Every time Jamie and Mark Reese held their son Carson he screamed.
He hated being touched so much they couldn’t change his diapers, they couldn’t pick him up. When Carson was about two and a half years old they decided to take him to a football game at Vigilante stadium, but after a stranger bumped into him while walking past, he broke down and began to cry.
Carson and his twin brother Evan were eventually diagnosed with “pervasive developmental disorder,” meaning they exhibited traits on the autism spectrum.
The Child Development Center in Missoula told the Reeses it wasn’t too late to act. As young children, not all the neural synapses in the brain are connected, so Evan and Carson had a chance to “retrain” their brains.
The Reeses promptly enrolled their children in speech, occupational and physical therapy. Once they were old enough, Carson and Evan were enrolled in the publicly-funded special education preschool housed in the Ray Bjork Learning Center.
“It was just really phenomenal having the structure of the classroom at an early age that we weren't able to provide at home because we’re both working parents,” Mark said.
Before entering kindergarten, Evan and Carson were tested again and exhibited no signs of needing special education.
“When I tell people now that they were diagnosed on the autism spectrum, they look at me like I have two heads,” Jamie said.
The brothers are now first grade students at Broadwater Elementary, where they are achieving above average marks.
Kindergarten student Talon Walkenhorst has a similar story: a special education student who graduated out of needing an individual education plan after attending preschool.
And Ryland Saksa, a former special education student who was selected as a high-achieving leader in his kindergarten class.
The thing the parents of all these students agree on?
“Early intervention is just key,” April Saksa said.
For the first few years of life, 700 to 1,000 new neural connections form every second.
Each child’s experiencesdetermine which connections form, which are strengthened and which are pruned away, according to Harvard’s Center on the Developing Child.
“Brains are built over time, from the bottom up,” the center’s webpage reads.
One of the skills being built are what Harvard researchers refer to as executive function, the ability of a brain to “filter distractions, prioritize tasks, set and achieve goals, and control impulses.”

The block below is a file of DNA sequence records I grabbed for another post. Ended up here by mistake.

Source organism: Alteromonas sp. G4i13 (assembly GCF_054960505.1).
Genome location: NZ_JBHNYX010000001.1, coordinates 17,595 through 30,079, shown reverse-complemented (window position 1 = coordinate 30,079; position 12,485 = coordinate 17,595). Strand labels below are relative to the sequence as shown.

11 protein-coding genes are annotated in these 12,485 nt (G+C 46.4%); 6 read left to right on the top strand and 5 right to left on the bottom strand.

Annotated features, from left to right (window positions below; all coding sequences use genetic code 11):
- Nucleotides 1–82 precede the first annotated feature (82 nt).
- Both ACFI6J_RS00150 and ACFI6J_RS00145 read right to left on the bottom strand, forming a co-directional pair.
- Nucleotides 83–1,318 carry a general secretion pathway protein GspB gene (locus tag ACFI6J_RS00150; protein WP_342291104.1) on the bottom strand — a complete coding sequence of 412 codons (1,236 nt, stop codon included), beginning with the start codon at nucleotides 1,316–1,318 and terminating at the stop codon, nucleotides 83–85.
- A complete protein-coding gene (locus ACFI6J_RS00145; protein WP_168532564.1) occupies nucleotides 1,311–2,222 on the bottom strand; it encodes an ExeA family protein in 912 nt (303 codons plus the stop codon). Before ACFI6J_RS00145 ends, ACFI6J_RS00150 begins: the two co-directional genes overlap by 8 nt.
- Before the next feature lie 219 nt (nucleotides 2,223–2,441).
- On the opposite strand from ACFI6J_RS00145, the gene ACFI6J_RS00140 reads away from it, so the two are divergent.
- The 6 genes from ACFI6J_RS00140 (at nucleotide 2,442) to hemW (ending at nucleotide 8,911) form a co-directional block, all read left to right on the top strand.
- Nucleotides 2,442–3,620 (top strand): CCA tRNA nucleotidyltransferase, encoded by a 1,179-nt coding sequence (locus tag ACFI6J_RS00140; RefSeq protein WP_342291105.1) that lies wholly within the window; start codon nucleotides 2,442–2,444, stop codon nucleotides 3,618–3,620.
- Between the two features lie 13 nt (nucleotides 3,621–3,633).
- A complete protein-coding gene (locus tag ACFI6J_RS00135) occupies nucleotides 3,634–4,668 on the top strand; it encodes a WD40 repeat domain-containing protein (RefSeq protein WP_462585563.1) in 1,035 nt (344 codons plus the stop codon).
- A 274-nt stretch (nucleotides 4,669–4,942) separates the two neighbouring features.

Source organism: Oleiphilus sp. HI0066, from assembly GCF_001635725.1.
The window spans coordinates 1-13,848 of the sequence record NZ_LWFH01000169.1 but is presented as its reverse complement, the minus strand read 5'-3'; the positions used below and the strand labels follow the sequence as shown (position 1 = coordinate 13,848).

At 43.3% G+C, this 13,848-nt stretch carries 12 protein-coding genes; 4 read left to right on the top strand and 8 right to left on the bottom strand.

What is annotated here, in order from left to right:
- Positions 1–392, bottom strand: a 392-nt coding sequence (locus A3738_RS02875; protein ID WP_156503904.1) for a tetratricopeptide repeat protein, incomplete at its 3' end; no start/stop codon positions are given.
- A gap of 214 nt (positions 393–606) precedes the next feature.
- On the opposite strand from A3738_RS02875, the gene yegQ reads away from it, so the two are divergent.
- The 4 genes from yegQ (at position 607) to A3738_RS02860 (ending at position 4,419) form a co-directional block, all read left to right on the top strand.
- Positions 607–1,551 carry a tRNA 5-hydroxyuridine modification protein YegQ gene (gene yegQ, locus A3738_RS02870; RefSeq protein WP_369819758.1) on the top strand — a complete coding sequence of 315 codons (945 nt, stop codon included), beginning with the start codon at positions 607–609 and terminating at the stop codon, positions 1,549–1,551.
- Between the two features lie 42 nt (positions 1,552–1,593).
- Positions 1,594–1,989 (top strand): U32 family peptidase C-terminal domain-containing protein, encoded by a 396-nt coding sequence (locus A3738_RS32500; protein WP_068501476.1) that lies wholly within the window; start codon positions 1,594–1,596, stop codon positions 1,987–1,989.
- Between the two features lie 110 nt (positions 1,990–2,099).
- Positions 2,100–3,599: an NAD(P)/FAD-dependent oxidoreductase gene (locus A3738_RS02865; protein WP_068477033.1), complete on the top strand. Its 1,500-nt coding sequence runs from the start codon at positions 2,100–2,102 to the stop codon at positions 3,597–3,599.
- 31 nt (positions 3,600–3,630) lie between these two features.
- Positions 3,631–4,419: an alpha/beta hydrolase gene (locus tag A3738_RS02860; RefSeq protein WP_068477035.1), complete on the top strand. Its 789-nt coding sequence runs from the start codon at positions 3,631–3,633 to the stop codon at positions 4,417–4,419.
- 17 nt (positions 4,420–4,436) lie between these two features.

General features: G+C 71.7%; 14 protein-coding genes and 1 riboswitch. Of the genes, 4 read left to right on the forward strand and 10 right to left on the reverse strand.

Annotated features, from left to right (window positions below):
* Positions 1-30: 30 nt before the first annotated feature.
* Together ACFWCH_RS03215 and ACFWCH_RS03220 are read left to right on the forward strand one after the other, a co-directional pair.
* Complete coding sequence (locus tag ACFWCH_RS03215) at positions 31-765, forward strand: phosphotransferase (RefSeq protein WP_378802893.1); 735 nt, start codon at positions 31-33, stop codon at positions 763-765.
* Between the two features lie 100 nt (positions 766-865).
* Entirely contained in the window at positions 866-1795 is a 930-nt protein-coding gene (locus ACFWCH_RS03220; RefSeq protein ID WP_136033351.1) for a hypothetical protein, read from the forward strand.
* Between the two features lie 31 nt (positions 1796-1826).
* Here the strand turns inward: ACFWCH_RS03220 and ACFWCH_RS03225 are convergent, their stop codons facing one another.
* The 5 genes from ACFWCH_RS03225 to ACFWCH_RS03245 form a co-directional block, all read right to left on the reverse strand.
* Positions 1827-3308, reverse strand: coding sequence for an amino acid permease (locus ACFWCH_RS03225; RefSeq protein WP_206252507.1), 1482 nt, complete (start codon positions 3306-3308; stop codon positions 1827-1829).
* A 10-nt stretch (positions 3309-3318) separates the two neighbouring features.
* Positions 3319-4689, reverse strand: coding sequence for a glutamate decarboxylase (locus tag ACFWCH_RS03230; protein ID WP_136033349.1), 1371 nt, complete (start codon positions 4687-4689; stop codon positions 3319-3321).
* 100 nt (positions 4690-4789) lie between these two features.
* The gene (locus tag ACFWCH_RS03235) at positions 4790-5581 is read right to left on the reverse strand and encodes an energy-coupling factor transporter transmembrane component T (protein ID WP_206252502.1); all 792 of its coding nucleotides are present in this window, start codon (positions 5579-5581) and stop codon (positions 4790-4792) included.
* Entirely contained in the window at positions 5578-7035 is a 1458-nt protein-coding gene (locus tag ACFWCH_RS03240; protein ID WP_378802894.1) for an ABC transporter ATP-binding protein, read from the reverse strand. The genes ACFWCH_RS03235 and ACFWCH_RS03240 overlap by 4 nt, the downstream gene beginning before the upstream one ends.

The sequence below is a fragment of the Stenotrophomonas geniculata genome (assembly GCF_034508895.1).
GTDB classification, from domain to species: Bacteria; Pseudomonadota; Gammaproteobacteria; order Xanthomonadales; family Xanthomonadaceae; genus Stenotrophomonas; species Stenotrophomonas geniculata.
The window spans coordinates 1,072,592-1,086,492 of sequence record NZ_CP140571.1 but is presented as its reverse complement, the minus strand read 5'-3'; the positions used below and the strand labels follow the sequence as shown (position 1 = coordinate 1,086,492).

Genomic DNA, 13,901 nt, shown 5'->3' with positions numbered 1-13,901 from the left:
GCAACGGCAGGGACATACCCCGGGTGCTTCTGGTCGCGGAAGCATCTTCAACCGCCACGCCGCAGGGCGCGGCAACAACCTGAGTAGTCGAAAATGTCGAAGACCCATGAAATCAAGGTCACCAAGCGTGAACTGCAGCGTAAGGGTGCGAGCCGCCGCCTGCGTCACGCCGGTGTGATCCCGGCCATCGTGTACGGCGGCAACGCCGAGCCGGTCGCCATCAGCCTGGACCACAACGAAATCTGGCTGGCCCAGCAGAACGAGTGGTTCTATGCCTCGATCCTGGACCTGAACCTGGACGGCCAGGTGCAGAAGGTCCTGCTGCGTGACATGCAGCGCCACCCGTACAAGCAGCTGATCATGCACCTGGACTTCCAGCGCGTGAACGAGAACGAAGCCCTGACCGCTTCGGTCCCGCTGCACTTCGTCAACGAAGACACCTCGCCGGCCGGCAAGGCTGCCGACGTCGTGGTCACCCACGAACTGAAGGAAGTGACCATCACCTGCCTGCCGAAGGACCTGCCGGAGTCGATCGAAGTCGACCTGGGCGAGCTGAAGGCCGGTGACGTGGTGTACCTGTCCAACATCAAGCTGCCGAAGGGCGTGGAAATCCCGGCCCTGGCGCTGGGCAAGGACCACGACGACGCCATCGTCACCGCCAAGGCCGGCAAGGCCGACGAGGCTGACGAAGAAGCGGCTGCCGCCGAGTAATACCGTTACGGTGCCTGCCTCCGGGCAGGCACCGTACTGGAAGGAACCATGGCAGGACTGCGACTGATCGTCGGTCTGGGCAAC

It’s one of the building blocks that researchers say is crucial for learning and adult success. According to the Center on the Developing Child, development of executive function skills skyrocket as a four-year-old.
For Warren Elementary School kindergarten teachers Linda Sorensen and Christean Ralph, they see students who come from high quality preschools as socially and emotionally developed. The executive function skills they develop there translate into knowing how to share, to get along with others, to listen to adults other than parents and to learn productively.
“We see a wide range of abilities of students when they enter our classrooms in the fall. Those who have attended a quality preschool, are better prepared. From day one, we begin reading and math and those who have had exposure to these concepts seem to move at a faster rate and pick up information quicker,” the teachers wrote in an email.
Ralph said students don’t have to attend preschool to enter kindergarten prepared, she’s seen students come from home who are ready to learn.
But 65 percent of students age 0-6 around the state come from households where all the parents are working, according to the KIDS COUNT data center.
Montana is one of eight states in the nation that doesn’t offer publicly funded preschool, so pre-K students who enter Ralph and Sorenson’s classrooms come from Head Start or private preschool programs.